The rumor mill sometimes is proven to be correct, and that’s the case for Fitbit Inc. (NYSE: FIT) and Alphabet Inc. (NASDAQ: GOOGL). A press release issued on Friday morning says Alphabet’s Google will acquire Fitbit for roughly $2.1 billion. The all-cash transaction will come to a purchase price of $7.35 per share.
Google will be taking on roughly 28 million active users around the world who are tracking their health with Fitbit devices and programs. Fitbit CEO James Park called Google is an ideal partner to advance Fitbit’s mission to accelerate innovation in the wearables category and to make health even more accessible to everyone.
Google plans to tie in Fitbit’s hardware, software and artificial intelligence to build wearables and to add to that base of users. The press release also indicated that Fitbit has sold more than 100 million devices and that the company already supports a community of millions of active users around the globe.
As for how Fitbit’s interoperability will work, the press release indicated that Fitbit will remain “platform-agnostic” and will continue to work for both Google’s Android and Apple’s iOS. The release also indicated that Fitbit will continue to have its users be in control of their data and that there will be transparency about the data that is collected and why. The actual statement noted: “The company never sells personal information, and Fitbit health and wellness data will not be used for Google ads.”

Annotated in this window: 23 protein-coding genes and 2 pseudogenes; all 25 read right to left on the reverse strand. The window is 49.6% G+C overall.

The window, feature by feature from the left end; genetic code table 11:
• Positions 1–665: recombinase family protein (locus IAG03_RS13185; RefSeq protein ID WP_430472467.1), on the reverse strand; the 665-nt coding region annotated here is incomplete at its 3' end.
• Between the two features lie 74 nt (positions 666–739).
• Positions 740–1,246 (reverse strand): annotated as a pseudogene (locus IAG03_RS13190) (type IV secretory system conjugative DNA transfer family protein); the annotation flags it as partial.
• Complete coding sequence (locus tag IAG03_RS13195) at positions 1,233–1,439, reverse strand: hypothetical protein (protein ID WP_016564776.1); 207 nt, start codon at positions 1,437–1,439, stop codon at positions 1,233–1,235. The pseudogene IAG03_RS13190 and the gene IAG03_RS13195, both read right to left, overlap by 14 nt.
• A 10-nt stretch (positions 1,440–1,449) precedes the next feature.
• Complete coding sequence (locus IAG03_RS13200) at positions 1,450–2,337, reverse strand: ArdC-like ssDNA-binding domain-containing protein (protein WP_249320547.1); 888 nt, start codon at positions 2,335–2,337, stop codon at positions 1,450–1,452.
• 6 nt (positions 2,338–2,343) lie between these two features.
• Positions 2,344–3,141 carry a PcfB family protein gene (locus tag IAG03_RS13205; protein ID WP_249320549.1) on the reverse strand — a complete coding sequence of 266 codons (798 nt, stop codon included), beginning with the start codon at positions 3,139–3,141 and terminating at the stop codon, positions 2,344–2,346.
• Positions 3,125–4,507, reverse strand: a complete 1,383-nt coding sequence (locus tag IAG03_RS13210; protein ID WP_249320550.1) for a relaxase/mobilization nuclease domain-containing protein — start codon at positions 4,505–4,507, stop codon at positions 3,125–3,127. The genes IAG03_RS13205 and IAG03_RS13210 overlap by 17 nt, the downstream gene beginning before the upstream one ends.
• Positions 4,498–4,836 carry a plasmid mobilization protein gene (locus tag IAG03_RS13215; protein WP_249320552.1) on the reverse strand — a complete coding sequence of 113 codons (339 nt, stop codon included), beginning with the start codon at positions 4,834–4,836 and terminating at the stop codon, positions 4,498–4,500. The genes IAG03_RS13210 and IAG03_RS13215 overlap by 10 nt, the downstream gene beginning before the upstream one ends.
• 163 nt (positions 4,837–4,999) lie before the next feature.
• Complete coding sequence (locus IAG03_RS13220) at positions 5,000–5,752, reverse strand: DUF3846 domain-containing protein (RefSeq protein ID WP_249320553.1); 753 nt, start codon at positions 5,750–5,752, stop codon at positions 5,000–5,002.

Assuming there are no regulatory hurdles and assuming Fitbit shareholders approve the deal, Google and Fitbit expect that the acquisition will close in 2020.
While a $7.35 share price is not much of a premium from the prior day’s close of $6.18, the share price was $4.30 before the rumors of a merger broke early this week. The highest the shares traded on the rumor was $6.37, so some could argue this is a stronger price than what was expected.
All things being equal, Fitbit is a former high-flyer that had its wings clipped after peaking at nearly $50 in 2015 after its initial public offering. The shares seem to have traded ever lower since, and they have not seen $10 since the fourth quarter of 2016.